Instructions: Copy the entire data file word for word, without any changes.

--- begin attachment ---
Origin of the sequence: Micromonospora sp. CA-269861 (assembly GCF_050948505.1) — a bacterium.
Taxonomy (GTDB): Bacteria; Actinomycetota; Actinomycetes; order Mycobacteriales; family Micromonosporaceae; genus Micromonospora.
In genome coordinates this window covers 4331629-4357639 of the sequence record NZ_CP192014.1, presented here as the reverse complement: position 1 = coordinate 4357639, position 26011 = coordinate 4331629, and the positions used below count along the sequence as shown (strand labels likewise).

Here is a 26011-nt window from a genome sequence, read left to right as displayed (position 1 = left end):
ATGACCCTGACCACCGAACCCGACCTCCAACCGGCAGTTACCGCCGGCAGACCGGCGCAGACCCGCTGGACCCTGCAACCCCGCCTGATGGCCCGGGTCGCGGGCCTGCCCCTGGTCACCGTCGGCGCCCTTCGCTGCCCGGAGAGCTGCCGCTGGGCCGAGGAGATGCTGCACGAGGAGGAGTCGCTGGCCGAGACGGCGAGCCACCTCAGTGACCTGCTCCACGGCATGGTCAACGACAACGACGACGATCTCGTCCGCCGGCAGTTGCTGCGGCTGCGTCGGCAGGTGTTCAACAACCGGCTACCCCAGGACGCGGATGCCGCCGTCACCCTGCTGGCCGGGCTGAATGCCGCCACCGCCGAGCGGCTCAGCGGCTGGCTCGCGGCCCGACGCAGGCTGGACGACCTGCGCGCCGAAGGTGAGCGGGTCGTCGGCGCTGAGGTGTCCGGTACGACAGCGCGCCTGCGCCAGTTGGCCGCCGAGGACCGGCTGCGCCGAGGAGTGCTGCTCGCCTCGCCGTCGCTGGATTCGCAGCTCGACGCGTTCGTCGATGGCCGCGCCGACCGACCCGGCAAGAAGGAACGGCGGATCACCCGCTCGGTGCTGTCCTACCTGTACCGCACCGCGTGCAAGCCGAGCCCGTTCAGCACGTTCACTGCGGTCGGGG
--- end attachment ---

Origin of the sequence: Micromonospora sp. CA-269861 (assembly GCF_050948505.1) — a bacterium.
Taxonomy (GTDB): Bacteria; Actinomycetota; Actinomycetes; order Mycobacteriales; family Micromonosporaceae; genus Micromonospora.
In genome coordinates this window covers 4331629-4357639 of the sequence record NZ_CP192014.1, presented here as the reverse complement: position 1 = coordinate 4357639, position 26011 = coordinate 4331629, and the positions used below count along the sequence as shown (strand labels likewise).

Here is a 26011-nt window from a genome sequence, read left to right as displayed (position 1 = left end):
ATGACCCTGACCACCGAACCCGACCTCCAACCGGCAGTTACCGCCGGCAGACCGGCGCAGACCCGCTGGACCCTGCAACCCCGCCTGATGGCCCGGGTCGCGGGCCTGCCCCTGGTCACCGTCGGCGCCCTTCGCTGCCCGGAGAGCTGCCGCTGGGCCGAGGAGATGCTGCACGAGGAGGAGTCGCTGGCCGAGACGGCGAGCCACCTCAGTGACCTGCTCCACGGCATGGTCAACGACAACGACGACGATCTCGTCCGCCGGCAGTTGCTGCGGCTGCGTCGGCAGGTGTTCAACAACCGGCTACCCCAGGACGCGGATGCCGCCGTCACCCTGCTGGCCGGGCTGAATGCCGCCACCGCCGAGCGGCTCAGCGGCTGGCTCGCGGCCCGACGCAGGCTGGACGACCTGCGCGCCGAAGGTGAGCGGGTCGTCGGCGCTGAGGTGTCCGGTACGACAGCGCGCCTGCGCCAGTTGGCCGCCGAGGACCGGCTGCGCCGAGGAGTGCTGCTCGCCTCGCCGTCGCTGGATTCGCAGCTCGACGCGTTCGTCGATGGCCGCGCCGACCGACCCGGCAAGAAGGAACGGCGGATCACCCGCTCGGTGCTGTCCTACCTGTACCGCACCGCGTGCAAGCCGAGCCCGTTCAGCACGTTCACTGCGGTCGGGG